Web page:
Execute a string as an expression and return the result after the expression is executed

Syntax:

          eval(string_code, globals=None, locals=None)

Exec() function

Similar to the eval function, but does not return results

Syntax:

          exec(string_code, globals=None, locals=None)

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x = 100
y = 200
#Execute x + y
# z = x + y
z1 = x + y
z2 = eval("x+y")
 
print(z1)
print(z2)

300
300

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#Exec case
x = 100
y = 200
#Execute x + y
# z = x + y
z1 = x + y
#1. Pay attention to the writing of quotation marks in the string
#2. Compare the exec execution result with the code execution result
z2 = exec("print('x+y:',x+y)")
 
print(z1)
print(z2)

x+y: 300
300
None

Recursive function

  • Function calls itself directly or indirectly
  • Advantages: concise and easy to understand
  • Disadvantages: limited recursion depth and large resource consumption
  • Python has a limit on the recursion depth. If the limit is exceeded, an error will be reported
  • When writing recursive programs, be sure to pay attention to the end conditions
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#Recursive call depth limit code
 
x = 0
def fun():
 global x
 x += 1
 print(x)
 #The function calls itself
 fun()
 
#Call function
# fun()

—————————————————————————

RecursionError                            Traceback (most recent call last)

<ipython-input-23-bfedb7e396bc> in <module>
     10
     11 # call function
—> 12 fun()


<ipython-input-23-bfedb7e396bc> in fun()
      7     print(x)
      eight      # The function calls itself
—-> 9     fun()
     10
     11 # call function


… last 1 frames repeated, from the frame below …


<ipython-input-23-bfedb7e396bc> in fun()
      7     print(x)
      eight      # The function calls itself
—-> 9     fun()
     10
     11 # call function


RecursionError: maximum recursion depth exceeded while calling a Python object

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#Fibonacci sequence
#A list of numbers. The first value is 1, and the second is also 1. Starting from the third, the value of each number is equal to the sum of the values of the first two numbers
#The mathematical formula is: F (1) = 1, f (2) = 1, f (n) = f (n - 1) + F (n - 2)
#For example: 1, 1, 2, 3, 5, 8, 13
 
#N means finding the value of the Fibonacci sequence of the nth number
def fib(n):
 if n == 1 or n == 2:
  return 1
 elif n > 0:
  return fib(n-1) + fib(n-2)
 else:
  return None
 
print(fib(3))
print(fib(5))
print(fib(10))
print(fib(-1))
print(fib(1))

2
5
55
None
1

Built in data structure (variable type)

  • list
  • set
  • dict
  • tuple

List

A combination of sequential data

Create list

  • Empty list
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#1. Create an empty list
l1 = []
#Type is a built-in function that prints out the type of the variable
print(type(l1))
print(l1)
 
#2. Create a list with values
l2 = [100]
print(type(l2))
print(l2)
 
#3. Create a list with multiple values
l3 = [2,3,5,5,9,7,8,]
print(type(l3))
print(l3)
 
#4. Use list ()
l4 = list()
print(type(l4))
print(l4)

<class ‘list’>
[]
<class ‘list’>
[100]
<class ‘list’>
[2, 3, 5, 5, 9, 7, 8]
<class ‘list’>
[]

List common operations

visit

  • Use subscript operation (index)
  • The list starts at 0

Slice operation

  • Intercept any segment of the list
  • l[:]
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#Subscript access list
l = [3,2,5,1,9,8,7]
 
print(l[1])

2

?
1
print(l[0])

3

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#Slice operation
#Note that the intercepted range includes the subscript value on the left and does not include the subscript value on the right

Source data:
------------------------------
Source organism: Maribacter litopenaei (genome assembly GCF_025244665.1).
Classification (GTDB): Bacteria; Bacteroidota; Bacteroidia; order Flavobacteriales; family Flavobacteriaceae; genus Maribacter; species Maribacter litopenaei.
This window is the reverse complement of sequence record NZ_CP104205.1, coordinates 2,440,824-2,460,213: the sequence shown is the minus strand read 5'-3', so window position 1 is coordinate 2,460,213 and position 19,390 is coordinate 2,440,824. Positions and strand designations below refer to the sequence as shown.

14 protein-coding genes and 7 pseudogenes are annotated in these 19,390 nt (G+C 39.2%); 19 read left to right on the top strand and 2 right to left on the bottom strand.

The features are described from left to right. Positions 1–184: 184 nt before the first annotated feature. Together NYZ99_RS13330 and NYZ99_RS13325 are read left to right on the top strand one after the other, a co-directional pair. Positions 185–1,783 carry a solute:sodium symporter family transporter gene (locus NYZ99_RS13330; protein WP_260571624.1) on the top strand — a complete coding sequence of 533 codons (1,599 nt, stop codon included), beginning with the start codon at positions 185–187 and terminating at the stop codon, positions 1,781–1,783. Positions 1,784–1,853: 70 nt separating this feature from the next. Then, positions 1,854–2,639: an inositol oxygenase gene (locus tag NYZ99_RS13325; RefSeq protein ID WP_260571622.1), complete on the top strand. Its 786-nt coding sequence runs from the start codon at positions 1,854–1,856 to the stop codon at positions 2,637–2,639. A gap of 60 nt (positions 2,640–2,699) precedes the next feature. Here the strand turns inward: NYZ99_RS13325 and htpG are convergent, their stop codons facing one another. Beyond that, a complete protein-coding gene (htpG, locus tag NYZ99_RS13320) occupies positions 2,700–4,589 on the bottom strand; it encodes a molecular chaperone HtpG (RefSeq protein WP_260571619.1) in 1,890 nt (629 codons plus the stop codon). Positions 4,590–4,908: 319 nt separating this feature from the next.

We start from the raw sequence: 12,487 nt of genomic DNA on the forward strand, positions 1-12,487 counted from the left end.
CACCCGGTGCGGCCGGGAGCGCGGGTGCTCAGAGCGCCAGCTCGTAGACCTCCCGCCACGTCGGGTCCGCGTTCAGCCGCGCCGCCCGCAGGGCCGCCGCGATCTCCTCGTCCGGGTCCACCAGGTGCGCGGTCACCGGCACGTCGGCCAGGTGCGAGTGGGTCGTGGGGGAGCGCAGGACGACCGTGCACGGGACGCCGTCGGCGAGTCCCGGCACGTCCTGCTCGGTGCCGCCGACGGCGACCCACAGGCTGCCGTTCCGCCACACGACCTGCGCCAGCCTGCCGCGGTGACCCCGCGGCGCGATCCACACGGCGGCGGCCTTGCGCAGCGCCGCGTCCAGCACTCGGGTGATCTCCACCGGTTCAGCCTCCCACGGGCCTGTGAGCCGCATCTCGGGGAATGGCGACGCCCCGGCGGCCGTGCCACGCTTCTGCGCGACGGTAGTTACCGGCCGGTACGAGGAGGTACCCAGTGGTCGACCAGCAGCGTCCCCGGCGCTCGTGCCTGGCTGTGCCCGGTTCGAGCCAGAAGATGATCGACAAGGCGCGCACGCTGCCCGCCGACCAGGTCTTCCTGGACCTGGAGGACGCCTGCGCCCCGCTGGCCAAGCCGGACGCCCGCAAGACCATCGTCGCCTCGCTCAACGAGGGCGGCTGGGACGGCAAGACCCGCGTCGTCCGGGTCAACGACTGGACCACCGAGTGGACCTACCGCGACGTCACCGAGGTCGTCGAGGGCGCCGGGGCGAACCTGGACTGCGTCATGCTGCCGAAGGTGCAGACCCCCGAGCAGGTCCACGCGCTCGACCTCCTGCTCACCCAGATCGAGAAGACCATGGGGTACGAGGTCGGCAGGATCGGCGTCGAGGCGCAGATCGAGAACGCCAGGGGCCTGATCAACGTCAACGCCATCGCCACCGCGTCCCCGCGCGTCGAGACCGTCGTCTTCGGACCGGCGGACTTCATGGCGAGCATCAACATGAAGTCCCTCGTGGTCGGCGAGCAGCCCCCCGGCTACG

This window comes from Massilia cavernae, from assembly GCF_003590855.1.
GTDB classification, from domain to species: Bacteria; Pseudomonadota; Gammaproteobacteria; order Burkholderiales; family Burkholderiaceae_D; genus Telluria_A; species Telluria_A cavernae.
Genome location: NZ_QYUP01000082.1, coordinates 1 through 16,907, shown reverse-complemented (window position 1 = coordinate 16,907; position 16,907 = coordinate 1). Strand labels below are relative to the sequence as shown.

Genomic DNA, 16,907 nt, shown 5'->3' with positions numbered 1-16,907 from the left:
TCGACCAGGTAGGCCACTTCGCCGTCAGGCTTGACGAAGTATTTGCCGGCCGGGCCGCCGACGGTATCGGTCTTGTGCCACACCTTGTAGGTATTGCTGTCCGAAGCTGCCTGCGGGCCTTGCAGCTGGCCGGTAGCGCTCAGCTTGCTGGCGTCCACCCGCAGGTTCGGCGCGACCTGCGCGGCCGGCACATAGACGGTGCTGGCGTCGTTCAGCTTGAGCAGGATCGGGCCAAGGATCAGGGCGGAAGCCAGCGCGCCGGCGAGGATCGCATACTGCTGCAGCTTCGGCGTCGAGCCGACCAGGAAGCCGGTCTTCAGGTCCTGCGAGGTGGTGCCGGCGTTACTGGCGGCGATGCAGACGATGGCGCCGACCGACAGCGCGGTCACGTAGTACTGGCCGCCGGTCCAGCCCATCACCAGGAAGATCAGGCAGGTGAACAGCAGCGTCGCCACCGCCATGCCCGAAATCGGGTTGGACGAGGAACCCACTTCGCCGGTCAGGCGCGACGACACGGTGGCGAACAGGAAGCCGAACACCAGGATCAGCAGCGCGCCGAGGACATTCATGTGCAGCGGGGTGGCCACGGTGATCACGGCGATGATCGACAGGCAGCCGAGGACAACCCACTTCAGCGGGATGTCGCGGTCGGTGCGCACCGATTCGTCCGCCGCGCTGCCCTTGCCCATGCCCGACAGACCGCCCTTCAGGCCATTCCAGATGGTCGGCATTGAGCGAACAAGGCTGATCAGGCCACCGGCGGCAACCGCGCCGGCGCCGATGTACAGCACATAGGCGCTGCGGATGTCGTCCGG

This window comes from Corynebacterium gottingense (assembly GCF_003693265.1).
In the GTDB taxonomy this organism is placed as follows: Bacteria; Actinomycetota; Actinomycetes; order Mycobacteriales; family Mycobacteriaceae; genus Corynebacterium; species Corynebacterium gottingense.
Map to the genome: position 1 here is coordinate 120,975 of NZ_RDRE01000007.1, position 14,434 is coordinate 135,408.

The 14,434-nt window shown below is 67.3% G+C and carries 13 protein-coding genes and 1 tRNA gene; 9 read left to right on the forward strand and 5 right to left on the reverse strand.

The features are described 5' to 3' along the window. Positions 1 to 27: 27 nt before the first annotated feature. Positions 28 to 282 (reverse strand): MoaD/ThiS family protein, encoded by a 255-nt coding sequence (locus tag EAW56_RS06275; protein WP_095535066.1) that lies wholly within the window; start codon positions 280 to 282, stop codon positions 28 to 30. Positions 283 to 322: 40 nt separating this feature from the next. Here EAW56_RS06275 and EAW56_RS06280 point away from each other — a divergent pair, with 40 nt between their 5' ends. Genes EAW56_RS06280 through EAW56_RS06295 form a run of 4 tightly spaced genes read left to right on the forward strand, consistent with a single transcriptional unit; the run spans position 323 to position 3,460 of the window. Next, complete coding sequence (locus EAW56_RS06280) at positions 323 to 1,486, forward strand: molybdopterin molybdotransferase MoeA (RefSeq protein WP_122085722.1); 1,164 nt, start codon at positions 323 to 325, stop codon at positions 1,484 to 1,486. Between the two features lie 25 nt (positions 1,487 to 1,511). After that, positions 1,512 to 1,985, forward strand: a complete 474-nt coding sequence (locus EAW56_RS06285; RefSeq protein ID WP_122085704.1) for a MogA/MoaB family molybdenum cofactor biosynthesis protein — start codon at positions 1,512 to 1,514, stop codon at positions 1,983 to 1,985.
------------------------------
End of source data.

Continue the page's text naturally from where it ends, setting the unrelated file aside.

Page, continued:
print(l[1:4])
 
#The subscript value can be blank. If it is not written, the left subscript value is 0 by default, and the right subscript value is the maximum number plus one, which means that the last data is intercepted
print(l[:])
print(l[:4])
print(l[2:])

[2, 5, 1]
[3, 2, 5, 1, 9, 8, 7]
[3, 2, 5, 1]
[5, 1, 9, 8, 7]

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print(l)
#Slice can control the growth range. The default growth range is 1
print(l[1:6:1])
 
#Print numbers starting with subscript 1, one at a time
print(l[1:6:2])
 
#The subscript can be out of range, and the redundant subscript content will not be considered after exceeding the range
print(l[2:10])
 
#Subscript value, the growth rate can be negative
#Is a negative number, indicating right to left
#Specification: the subscript of the last number of the array is - 1

[3, 2, 5, 1, 9, 8, 7]
[2, 5, 1, 9, 8]
[2, 1, 8]
[5, 1, 9, 8, 7]

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#Negative subscript of slice
print(l)
 
#The following display is empty, because the default fragment is always intercepted from left to right
print(l[-2:-4])
print(l[-4:-2])
 
#If the value on the left is larger than that on the right, the step size parameter needs to use a negative number
#This case provides an idea for direct positive and negative interception of a list
print(l[-2:-4:-1])
print(l[-1:-8:-1])

[3, 2, 5, 1, 9, 8, 7]
[]
[1, 9]
[8, 9]
[7, 8, 9, 1, 5, 2, 3]

The slicing operation is to generate a new list

The built-in function ID is responsible for displaying the unique identification number of a variable or data

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#ID function example
a = 100
b = 200
print(id(a))
print(id(b))
 
#A and C point to the same data
c = a
print(id(c))
 
a = 101
print(a)
print(c)
 
print(id(a))
print(id(c))

140734817148832
140734817152032
140734817148832
101
100
140734817148864
140734817148832

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#Through the ID, you can directly judge whether the partition regenerates a piece of data or uses the same piece of data
l = [3,5,6,8,5,43,4,7]
ll = l[:]  #Slice operation
lll = ll
#If the two ID values are the same, it indicates that the list generated by fragmentation uses the same address and the same data
#Otherwise, it indicates that fragmentation regenerates a data, that is, a new list, and then copies the data to the new list
print(id(l))
print(id(ll))
print(id(lll))
 
#It is known from the ID that ll and LLL are the same data, and the verification code is as follows
l[1] = 100
print(l)
print(ll)
print(lll)
 
ll[1] = 100
print(ll)
print(lll)

1857540073800
1857540052488
1857540052488
[3, 100, 6, 8, 5, 43, 4, 7]
[3, 5, 6, 8, 5, 43, 4, 7]
[3, 5, 6, 8, 5, 43, 4, 7]
[3, 100, 6, 8, 5, 43, 4, 7]
[3, 100, 6, 8, 5, 43, 4, 7]

summary